The Impact of Full Practice Authority for Nurse Practitioners and Other Advanced Practice Registered Nurses in Ohio

The Impact of Full Practice Authority for Nurse Practitioners and Other Advanced Practice Registered Nurses in Ohio

Grant R. Martsolf
David I. Auerbach
Aziza Arifkhanova
Copyright Date: 2015
Published by: RAND Corporation
Pages: 37
https://www.jstor.org/stable/10.7249/j.ctt14bs1z6
  • Cite this Item
  • Book Info
    The Impact of Full Practice Authority for Nurse Practitioners and Other Advanced Practice Registered Nurses in Ohio
    Book Description:

    RAND Corporation researchers identified three high-quality studies addressing the effect that scope-of-practice (SOP) laws can have on health-care access, quality, and costs and describe the potential effect of removing SOP restrictions for advanced practice registered nurses in the state of Ohio.

    eISBN: 978-0-8330-8935-9
    Subjects: Health Sciences

Table of Contents

  1. Front Matter
    (pp. i-ii)
  2. Preface
    (pp. iii-iv)
  3. Table of Contents
    (pp. v-vi)
  4. Tables
    (pp. vii-viii)
  5. Summary
    (pp. ix-x)
  6. Abbreviations
    (pp. xi-xi)
  7. Chapter One. Introduction
    (pp. 1-2)

    State scope-of-practice (SOP) laws govern the procedures and actions that licensed health-care providers can perform. These laws establish the breadth of health-care procedures and services that health-care providers are licensed to provide under state law. In the case of advanced practice registered nurses (APRNs) (i.e., certified nurse-midwives [CNMs], nurse practitioners [NPs], certified registered nurse anesthetists [CRNAs], and clinical nurse specialists [CNSs]), the rules establish both the range of services APRNs may deliver and the extent to which APRNs are permitted to practice without physician supervision (Gilman and Koslov, 2014). State SOP laws specify, for example, whether APRNs can write certain...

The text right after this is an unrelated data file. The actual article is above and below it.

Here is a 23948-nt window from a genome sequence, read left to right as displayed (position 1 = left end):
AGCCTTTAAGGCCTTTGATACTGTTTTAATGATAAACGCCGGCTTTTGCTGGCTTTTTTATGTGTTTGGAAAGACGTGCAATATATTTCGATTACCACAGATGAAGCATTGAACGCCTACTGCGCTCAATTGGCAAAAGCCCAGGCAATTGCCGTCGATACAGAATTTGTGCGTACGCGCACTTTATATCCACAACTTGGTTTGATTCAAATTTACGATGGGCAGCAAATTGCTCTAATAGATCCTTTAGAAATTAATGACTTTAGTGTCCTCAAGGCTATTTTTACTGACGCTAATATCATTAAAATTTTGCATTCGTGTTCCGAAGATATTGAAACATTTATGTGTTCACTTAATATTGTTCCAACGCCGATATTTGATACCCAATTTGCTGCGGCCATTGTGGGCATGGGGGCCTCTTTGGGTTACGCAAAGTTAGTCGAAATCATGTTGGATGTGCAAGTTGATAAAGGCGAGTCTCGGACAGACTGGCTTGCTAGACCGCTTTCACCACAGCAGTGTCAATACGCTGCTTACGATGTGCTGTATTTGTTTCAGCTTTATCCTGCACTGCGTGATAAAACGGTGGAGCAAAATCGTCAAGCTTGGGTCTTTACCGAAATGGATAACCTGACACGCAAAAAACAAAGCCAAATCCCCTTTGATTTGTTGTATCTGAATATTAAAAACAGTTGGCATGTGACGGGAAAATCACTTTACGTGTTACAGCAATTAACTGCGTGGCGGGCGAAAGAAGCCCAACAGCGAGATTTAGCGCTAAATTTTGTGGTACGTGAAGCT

8. Chapter Two. Literature Review
    (pp. 3-10)

    We performed a literature review by searching for peer-reviewed studies in the PubMed and Cumulative Index to Nursing and Allied Health Literature (CINAHL) databases. We also used the Google search engine to find gray literature related to nursing and state SOP laws, and we reviewed nurse associations’ websites (e.g., the American Nurses Association, State of Ohio Board of Nursing, American Association of Nurse Anesthetists) for other documents pertaining to Ohio’s SOP laws. Studies deemed in scope initially were rigorously reviewed for their research designs, provider definitions, data sources, peer-review status, mechanisms of effect, and plausibility of findings. Informed by this...

  9. Chapter Three. Ohio-Specific Impacts
    (pp. 11-16)

    Though the results in the literature are general and apply to national samples in an earlier time period, we argue that they could be used in an exploratory way to infer the effect of SOP laws for APRNs in Ohio. This can be done by using known characteristics of the population and health-care system in Ohio. We used the point estimates from the literature review studies to assess the changes in quality, access, and costs that result from moving from the most restrictive to the least restrictive SOP laws. We used Ohio-specific population estimates to determine the specific effect on...

  10. Chapter Four. Conclusion
    (pp. 17-18)

    APRNs make up the fastest-growing segment of the primary care professional workforce in the United States (Gilman and Koslov, 2014) and are more likely to practice in underserved areas, lower-income areas, and districts with lower scores on the High School Proficiency Assessment (Gilman and Koslov, 2014). States are considering expanding SOP for these APRNs as a potential approach to improve access to care, maintain or enhance care quality, and decrease overall health-care costs. Previous studies have demonstrated that APRNs deliver care that is of equal quality to the care provided by their physician counterparts. Our own review of the literature...

  11. Appendix: Literature Review Methods and Detailed Findings
    (pp. 19-20)
  12. References
    (pp. 21-26)